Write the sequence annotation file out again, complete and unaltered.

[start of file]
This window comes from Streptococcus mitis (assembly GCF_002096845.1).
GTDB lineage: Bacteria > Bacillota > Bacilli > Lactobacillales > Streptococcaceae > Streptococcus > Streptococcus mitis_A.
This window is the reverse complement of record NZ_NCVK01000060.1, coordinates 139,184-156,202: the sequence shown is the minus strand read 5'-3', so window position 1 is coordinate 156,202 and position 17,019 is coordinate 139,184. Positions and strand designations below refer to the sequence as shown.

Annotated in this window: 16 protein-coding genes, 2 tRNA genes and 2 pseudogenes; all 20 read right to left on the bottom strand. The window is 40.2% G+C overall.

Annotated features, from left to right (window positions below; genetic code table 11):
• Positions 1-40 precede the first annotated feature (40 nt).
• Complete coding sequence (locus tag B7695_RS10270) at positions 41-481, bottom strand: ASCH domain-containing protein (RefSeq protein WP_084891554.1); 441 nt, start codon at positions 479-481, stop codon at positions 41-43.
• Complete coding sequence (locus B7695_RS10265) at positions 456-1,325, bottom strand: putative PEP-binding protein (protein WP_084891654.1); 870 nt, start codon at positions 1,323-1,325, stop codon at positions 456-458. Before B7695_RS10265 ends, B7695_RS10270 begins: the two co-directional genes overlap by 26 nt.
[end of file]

This window comes from Streptococcus mitis (assembly GCF_002096845.1).
GTDB lineage: Bacteria > Bacillota > Bacilli > Lactobacillales > Streptococcaceae > Streptococcus > Streptococcus mitis_A.
This window is the reverse complement of record NZ_NCVK01000060.1, coordinates 139,184-156,202: the sequence shown is the minus strand read 5'-3', so window position 1 is coordinate 156,202 and position 17,019 is coordinate 139,184. Positions and strand designations below refer to the sequence as shown.

Annotated in this window: 16 protein-coding genes, 2 tRNA genes and 2 pseudogenes; all 20 read right to left on the bottom strand. The window is 40.2% G+C overall.

Annotated features, from left to right (window positions below; genetic code table 11):
• Positions 1-40 precede the first annotated feature (40 nt).
• Complete coding sequence (locus tag B7695_RS10270) at positions 41-481, bottom strand: ASCH domain-containing protein (RefSeq protein WP_084891554.1); 441 nt, start codon at positions 479-481, stop codon at positions 41-43.
• Complete coding sequence (locus B7695_RS10265) at positions 456-1,325, bottom strand: putative PEP-binding protein (protein WP_084891654.1); 870 nt, start codon at positions 1,323-1,325, stop codon at positions 456-458. Before B7695_RS10265 ends, B7695_RS10270 begins: the two co-directional genes overlap by 26 nt.